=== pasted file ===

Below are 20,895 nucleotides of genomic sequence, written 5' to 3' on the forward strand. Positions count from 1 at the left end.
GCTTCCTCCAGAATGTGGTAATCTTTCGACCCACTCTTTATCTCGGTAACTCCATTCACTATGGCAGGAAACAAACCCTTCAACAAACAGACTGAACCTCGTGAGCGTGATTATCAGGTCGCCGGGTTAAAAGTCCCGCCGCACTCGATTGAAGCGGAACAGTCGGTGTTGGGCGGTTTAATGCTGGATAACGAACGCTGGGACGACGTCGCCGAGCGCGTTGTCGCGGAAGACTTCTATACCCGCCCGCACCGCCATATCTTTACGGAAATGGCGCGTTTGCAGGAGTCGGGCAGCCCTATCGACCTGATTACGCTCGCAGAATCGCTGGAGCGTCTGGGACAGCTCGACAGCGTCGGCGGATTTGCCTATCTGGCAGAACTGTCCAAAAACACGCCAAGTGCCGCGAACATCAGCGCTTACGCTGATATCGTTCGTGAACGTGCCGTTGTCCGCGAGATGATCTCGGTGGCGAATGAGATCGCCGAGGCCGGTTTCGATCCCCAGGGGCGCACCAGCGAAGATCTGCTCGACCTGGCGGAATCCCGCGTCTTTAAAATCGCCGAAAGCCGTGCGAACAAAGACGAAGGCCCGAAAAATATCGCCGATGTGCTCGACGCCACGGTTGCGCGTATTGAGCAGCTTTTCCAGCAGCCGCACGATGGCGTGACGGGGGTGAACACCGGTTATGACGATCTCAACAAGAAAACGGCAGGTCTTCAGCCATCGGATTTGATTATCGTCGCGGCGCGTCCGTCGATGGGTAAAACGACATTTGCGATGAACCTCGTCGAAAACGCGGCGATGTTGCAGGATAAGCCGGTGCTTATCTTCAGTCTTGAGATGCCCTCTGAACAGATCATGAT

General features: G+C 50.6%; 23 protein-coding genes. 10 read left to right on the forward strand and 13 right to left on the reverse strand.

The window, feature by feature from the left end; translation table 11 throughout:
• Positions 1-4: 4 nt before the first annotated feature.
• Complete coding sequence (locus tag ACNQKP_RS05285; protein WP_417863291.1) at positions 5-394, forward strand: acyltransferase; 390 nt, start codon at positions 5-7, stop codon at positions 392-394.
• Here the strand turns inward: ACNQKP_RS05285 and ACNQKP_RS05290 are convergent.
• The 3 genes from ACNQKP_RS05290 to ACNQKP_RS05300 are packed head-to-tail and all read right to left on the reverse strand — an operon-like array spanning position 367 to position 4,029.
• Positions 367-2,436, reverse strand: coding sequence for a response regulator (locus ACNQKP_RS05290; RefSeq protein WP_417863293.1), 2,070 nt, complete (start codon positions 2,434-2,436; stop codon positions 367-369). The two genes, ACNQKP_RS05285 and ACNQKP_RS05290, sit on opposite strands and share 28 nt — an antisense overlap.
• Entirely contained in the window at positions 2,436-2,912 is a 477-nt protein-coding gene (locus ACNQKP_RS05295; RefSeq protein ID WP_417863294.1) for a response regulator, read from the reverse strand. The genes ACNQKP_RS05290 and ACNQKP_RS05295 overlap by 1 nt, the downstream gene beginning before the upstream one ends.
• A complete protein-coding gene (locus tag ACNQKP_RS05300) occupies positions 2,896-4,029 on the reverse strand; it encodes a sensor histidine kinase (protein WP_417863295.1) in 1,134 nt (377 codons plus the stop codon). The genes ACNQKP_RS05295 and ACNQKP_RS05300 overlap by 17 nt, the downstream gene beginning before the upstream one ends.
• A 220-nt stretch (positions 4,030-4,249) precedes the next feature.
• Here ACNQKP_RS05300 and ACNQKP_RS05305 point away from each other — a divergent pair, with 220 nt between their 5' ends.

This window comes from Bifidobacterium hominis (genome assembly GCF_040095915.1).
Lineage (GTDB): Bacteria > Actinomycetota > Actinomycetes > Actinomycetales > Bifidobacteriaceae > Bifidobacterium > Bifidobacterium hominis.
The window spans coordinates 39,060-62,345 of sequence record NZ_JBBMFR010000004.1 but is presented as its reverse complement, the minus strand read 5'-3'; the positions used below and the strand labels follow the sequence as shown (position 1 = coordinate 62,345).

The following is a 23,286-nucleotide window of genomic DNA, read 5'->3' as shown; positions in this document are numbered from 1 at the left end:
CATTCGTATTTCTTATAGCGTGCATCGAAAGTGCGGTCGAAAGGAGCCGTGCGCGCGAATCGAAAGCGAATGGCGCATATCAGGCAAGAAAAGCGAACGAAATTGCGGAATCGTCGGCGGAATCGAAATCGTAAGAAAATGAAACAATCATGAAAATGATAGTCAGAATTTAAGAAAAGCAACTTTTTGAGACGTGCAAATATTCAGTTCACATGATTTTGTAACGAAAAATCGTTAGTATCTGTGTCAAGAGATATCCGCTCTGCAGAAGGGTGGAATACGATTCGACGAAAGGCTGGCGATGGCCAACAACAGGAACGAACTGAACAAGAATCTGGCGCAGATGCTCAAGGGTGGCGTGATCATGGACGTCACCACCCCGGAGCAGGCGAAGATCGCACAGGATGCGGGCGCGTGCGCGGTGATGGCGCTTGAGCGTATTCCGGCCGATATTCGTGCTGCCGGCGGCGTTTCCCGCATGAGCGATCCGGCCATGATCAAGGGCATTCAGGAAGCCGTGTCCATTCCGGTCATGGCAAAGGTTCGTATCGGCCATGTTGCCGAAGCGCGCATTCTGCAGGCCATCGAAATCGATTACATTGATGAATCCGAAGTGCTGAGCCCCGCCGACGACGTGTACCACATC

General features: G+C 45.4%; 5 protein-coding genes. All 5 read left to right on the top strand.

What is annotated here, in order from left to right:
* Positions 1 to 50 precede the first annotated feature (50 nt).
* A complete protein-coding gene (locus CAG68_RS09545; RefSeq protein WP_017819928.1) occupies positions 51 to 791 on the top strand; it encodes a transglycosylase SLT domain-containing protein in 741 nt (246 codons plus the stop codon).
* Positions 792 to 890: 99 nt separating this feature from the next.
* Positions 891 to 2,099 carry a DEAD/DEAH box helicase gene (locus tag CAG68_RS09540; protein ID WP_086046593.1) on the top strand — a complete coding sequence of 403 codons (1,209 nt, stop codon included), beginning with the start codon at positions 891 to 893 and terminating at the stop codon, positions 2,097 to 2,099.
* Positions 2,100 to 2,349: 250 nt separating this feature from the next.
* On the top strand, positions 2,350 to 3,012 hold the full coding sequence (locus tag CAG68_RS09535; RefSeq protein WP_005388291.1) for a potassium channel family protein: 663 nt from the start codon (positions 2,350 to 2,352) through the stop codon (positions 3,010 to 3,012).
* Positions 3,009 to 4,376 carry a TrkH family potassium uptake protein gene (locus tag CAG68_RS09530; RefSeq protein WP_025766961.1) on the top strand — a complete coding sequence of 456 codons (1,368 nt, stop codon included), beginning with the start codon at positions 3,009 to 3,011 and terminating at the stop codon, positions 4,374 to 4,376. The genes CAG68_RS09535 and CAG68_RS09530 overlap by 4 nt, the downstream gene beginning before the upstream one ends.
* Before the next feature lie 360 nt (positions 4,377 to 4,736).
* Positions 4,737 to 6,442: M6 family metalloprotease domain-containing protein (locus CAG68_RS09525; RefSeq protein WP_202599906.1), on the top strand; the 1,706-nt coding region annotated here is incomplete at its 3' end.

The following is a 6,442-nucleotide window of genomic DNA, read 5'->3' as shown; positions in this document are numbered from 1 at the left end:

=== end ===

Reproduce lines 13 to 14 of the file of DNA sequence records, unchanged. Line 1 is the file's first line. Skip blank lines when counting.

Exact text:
• Here ACNQKP_RS05300 and ACNQKP_RS05305 point away from each other — a divergent pair, with 220 nt between their 5' ends.

This window comes from Bifidobacterium hominis (genome assembly GCF_040095915.1).